Health literacy and 30-day postdischarge hospital utilization

J Health Commun. 2012:17 Suppl 3:325-38. doi: 10.1080/10810730.2012.715233.


Low health literacy is associated with higher mortality, higher rates of hospitalization, and poor self-management skills for chronic disease. Early, unplanned hospital reutilization after discharge is a common and costly occurrence in U.S. hospitals. Still, few studies have examined the relation between health literacy and 30-day hospital reutilization rates. The authors examined the association between health literacy and 30-day reutilization of hospital services (readmission or return to the emergency department) in an urban safety net hospital, and conducted a secondary analysis of data from the control arm subjects of the Project RED and the RED-LIT trials. Health literacy was measured using the REALM tool. The primary outcome was rate of 30-day reutilization. The authors used multivariate Poisson regression analysis to control for potential confounding. Of the 703 subjects, 20% had low health literacy, 29% had marginal health literacy, and 51% had adequate health literacy. Sixty-two percent of subjects had a 12th-grade education or less. Subjects with low health literacy were more likely to be insured by Medicaid (p < .001); Black non-Hispanic (p < .001); unemployed, disabled, or retired (p < .001); low income (p < .001); and less educated (high school education or less, p < .001). The fully adjusted incidence rate ratio for low health literacy compared with adequate health literacy was 1.46 (CI [1.04, 2.05]). Low health literacy is a significant, independent, and modifiable risk factor for 30-day hospital reutilization after discharge. Interventions designed to reduce early, unplanned, hospital utilization after discharge should include activities to mitigate the effect of patients' low health literacy.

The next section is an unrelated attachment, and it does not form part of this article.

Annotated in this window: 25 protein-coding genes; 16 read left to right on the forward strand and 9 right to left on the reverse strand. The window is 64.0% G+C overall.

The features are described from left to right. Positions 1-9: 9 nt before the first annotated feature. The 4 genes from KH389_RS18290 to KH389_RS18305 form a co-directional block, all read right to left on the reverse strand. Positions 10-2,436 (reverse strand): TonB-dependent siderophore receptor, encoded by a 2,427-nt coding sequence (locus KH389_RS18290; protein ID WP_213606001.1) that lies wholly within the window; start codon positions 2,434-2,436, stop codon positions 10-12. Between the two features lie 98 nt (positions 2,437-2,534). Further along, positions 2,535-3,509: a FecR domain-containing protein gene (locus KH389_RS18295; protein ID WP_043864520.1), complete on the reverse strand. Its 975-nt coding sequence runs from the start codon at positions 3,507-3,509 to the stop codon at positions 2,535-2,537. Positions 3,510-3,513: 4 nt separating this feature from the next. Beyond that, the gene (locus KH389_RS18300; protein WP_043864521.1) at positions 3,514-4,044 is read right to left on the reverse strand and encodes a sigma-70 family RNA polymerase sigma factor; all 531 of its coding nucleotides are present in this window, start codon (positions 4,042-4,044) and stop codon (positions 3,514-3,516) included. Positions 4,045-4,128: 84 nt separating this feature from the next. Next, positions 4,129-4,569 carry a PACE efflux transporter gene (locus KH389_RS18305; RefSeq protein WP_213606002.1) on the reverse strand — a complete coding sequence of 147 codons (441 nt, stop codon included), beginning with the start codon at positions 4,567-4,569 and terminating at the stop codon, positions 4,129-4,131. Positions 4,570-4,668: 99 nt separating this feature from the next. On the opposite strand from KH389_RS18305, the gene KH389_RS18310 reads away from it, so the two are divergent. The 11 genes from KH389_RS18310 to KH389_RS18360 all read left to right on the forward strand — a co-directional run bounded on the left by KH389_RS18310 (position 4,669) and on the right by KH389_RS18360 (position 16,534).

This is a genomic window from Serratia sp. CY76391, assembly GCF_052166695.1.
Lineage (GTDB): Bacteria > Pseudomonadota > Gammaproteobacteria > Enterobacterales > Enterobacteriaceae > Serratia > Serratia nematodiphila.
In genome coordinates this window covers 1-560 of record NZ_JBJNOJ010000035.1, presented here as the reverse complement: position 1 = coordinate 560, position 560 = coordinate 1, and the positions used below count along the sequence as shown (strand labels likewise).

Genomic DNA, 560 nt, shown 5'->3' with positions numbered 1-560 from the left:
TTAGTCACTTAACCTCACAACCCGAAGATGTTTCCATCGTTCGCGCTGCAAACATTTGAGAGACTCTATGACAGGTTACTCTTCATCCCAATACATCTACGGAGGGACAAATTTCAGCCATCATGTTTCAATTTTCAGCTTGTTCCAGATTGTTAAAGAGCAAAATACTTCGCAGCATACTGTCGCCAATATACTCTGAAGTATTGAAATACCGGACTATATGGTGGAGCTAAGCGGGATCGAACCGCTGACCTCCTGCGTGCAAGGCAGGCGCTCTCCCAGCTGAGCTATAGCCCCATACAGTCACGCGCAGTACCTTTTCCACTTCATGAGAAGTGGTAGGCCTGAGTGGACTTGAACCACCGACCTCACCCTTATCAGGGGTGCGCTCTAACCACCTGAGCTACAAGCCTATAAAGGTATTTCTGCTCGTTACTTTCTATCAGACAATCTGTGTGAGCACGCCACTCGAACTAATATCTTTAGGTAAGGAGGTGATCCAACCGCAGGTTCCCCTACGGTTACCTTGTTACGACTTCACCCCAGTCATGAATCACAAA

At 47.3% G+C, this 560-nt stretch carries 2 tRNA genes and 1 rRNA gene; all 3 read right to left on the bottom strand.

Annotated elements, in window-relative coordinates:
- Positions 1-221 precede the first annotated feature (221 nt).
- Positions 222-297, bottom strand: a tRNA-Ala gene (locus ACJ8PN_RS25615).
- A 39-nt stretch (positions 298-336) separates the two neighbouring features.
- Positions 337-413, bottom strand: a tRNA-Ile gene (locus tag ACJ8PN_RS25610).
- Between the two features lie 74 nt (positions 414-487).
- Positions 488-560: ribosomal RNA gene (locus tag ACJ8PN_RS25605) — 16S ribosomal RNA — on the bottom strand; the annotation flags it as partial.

Publication types

  • Controlled Clinical Trial
  • Research Support, U.S. Gov't, P.H.S.

MeSH terms

  • Boston
  • Female
  • Health Literacy / statistics & numerical data*
  • Hospitals, Urban / statistics & numerical data*
  • Humans
  • Male
  • Middle Aged
  • Patient Discharge / statistics & numerical data*
  • Patient Readmission / statistics & numerical data*
  • Risk Factors
  • Socioeconomic Factors
  • Time Factors